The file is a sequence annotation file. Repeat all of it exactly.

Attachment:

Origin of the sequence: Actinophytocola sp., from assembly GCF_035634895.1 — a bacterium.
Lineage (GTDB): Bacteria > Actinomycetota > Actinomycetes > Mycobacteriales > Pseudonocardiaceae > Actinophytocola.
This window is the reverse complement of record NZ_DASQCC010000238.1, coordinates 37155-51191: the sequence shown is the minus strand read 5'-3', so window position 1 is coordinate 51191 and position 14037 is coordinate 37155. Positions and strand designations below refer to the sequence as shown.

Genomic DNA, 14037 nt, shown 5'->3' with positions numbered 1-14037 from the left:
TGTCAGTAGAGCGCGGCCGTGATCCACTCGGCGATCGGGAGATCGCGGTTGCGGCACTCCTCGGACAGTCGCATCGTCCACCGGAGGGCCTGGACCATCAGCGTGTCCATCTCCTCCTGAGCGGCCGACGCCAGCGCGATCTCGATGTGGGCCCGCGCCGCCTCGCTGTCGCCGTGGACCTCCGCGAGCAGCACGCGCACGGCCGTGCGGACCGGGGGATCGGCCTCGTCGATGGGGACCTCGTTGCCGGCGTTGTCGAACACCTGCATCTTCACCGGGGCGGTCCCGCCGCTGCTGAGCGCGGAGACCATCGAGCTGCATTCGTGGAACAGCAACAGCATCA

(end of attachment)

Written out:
Origin of the sequence: Actinophytocola sp., from assembly GCF_035634895.1 — a bacterium.
Lineage (GTDB): Bacteria > Actinomycetota > Actinomycetes > Mycobacteriales > Pseudonocardiaceae > Actinophytocola.
This window is the reverse complement of record NZ_DASQCC010000238.1, coordinates 37155-51191: the sequence shown is the minus strand read 5'-3', so window position 1 is coordinate 51191 and position 14037 is coordinate 37155. Positions and strand designations below refer to the sequence as shown.

Genomic DNA, 14037 nt, shown 5'->3' with positions numbered 1-14037 from the left:
TGTCAGTAGAGCGCGGCCGTGATCCACTCGGCGATCGGGAGATCGCGGTTGCGGCACTCCTCGGACAGTCGCATCGTCCACCGGAGGGCCTGGACCATCAGCGTGTCCATCTCCTCCTGAGCGGCCGACGCCAGCGCGATCTCGATGTGGGCCCGCGCCGCCTCGCTGTCGCCGTGGACCTCCGCGAGCAGCACGCGCACGGCCGTGCGGACCGGGGGATCGGCCTCGTCGATGGGGACCTCGTTGCCGGCGTTGTCGAACACCTGCATCTTCACCGGGGCGGTCCCGCCGCTGCTGAGCGCGGAGACCATCGAGCTGCATTCGTGGAACAGCAACAGCATCA